The pectoral and pelvic girdles are very similarly functionally loaded: On a transverse section, weight is approximately evenly distributed on all four limbs while standing (Fig.
A–D Sternum and rib angle in ventral view. Sternum, curvature of cartilaginous ribs, and rib angle in ventral view. D Morphology of the region in a crocodile as example. The black arrows indicate the direction of acting forces, not their sizes (changed and redrawn after
In the skull, mass inertia and weight combine to form a resultant running in lateroventral direction, which is in line with the sprawled position of the forelimbs (Fig.
Axial skeleton. All tetrapods need to maintain their body off the ground against gravity. A theoretical model, a beam on two supportive structures, shows that the skull and neck and the tail bend downward, as well as the back sags between the two supportive structures (Fig.
Multiplication of a transverse force at a given place by its lever arm results in the bending moment, which, if plotted along the trunk, unites to form a curvilinear function (Fig.
During walking and trotting, body weight is supported in phases by only one limb of a pair, while the other swings foreward. In addition to the transverse forces and the bending moment, the trunk has to resist a torsional moment as well (Fig.
Fore and hindlimb. In contrast to most diapsids, therapsids have a less long and heavy, in many cases a markedly reduced tail. However, at least anomodont heads were relatively large and heavy because of their large chewing apparatus and its associated muscles (e.g.,
The skeleton of the pelvic girdle is expanded at its ventral side in anteroposterior direction as well as in lateromedial direction. This corresponds with the pattern of compressive forces in lateral (Fig.
Axial skeleton. Since the m. pectoralis profundus originates from the sternum in mammals, the connection between this element and the anterior often straight ribs is strong. In crocodiles and in lizards, the m. serratus acts on the short, very strong ribs which do not reach the sternum. In early synapsids, this muscle may have extended cranially onto the cervical vertebrae, e.g., in the sphenacodontid Dimetrodon limbatus five and in the gorgonopsian Sauroctonus parringtoni two cervical ribs are found. In line with this observation is that the innervation of the forelimb through the plexus brachialis comes from the lower neck segments and only one root comes from the first thoracic (e.g.,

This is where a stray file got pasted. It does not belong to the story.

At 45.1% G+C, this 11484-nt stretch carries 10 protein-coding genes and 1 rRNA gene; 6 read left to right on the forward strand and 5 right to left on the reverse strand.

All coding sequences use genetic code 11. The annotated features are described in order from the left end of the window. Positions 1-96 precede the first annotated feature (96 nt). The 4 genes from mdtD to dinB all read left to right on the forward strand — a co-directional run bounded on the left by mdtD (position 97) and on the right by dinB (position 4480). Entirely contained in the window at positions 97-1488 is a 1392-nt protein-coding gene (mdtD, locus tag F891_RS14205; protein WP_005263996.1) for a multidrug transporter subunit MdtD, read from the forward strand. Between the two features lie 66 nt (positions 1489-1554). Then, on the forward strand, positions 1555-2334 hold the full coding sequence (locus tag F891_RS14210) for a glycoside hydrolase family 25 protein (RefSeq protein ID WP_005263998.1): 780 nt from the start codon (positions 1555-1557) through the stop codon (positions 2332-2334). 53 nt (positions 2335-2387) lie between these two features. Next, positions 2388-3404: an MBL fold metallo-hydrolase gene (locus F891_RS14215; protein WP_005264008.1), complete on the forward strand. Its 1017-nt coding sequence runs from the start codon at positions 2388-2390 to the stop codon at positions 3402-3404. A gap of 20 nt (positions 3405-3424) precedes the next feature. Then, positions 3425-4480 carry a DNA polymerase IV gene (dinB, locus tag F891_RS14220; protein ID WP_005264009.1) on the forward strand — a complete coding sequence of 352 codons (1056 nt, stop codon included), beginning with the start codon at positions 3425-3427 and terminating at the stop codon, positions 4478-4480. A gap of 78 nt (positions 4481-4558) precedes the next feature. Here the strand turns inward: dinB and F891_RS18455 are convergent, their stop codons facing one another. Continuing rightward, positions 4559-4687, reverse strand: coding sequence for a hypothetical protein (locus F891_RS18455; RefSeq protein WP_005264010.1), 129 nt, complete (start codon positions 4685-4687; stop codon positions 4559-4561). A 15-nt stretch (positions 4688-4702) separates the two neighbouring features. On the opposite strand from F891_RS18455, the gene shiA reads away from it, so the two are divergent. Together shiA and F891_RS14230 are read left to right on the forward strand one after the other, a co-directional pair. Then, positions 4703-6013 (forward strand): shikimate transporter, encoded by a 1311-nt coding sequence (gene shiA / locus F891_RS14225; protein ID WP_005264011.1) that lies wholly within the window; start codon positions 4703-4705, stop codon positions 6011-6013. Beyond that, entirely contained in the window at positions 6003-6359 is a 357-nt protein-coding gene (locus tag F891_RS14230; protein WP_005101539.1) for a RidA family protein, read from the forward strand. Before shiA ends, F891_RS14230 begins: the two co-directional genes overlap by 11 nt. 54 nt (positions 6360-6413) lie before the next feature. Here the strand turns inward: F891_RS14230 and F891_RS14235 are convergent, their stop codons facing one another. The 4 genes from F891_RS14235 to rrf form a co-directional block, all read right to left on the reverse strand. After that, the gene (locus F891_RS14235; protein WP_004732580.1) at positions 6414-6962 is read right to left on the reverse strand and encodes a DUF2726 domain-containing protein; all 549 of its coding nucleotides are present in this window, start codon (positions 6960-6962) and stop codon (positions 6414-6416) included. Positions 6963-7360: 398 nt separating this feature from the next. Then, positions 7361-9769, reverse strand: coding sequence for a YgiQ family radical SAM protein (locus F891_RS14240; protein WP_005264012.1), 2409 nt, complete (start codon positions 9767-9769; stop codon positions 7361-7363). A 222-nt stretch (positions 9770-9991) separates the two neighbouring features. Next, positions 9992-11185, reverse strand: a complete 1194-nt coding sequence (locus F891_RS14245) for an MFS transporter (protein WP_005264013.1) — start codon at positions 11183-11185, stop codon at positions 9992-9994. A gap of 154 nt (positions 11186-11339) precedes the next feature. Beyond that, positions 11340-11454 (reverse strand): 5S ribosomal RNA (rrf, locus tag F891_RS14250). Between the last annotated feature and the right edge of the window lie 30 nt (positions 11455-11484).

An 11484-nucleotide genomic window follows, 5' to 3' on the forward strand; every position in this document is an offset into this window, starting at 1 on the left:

The ribs of early therapsids differ from those of mammals and are similar to those of diapsid reptiles: proximally, they have two articular surfaces, the head and the tuberculum. This vlike shape provides stability and inhibits that the ribs are bend outward or inward. The force that induces outward or inward bending of the ribs is given in sprawling tetrapods when the stylopodia are abducted. In contrast, cranial or caudal bending of the ribs about an axis which connects both joints is easily taking place. Torsional moments are greater in reptiles than in mammals, because their ground reaction forces have longer lever arms. As a consequence, the trunk in extant reptiles is more rounded, or tubelike than in mammals that have a more laterally compressed trunk at the level of the pectoral and the pelvic girdles. Doubleheaded ribs are suited to sustain various loads (Fig.
A–C Functional loading of ribs on cross sections. Skeletal elements drawn thicker than musculature. A The weight of the intestines pushes downward and is represented by six arrows. On the right side, the parts of weight combine with the pulling force of the muscles to resultants, which agree with the local direction of the muscles. The ventral tips of the ribs are pulled downward, and can be sustained because of the long, bifurcated collum and tuberculum. B Torsional moments compress the ribs on one side, while extending them on the other. In the first case, ribs tend to vault laterally, in the second, the curvature becomes flatter. C In contrast to the trunk carried freely above the ground (left side, also in A), a bellydragging posture (right side) leads to compression of the ribs, not to tension. Ribs in side view. D, E Sketch of a synapsid, with sprawling forelimbs and parasagittally moving hindlimbs. D Lateral, E top view. Segment length is the same in both sketches, the excursion of the hip and shoulder joint are identical, as well as the step length sl. The excursion range of the zeugopodium is enabled by a rotation about the long axis of the stylopodium. F Direct transfer of body weight on the ground (bold arrows) leads to a more inclined position of the rib (after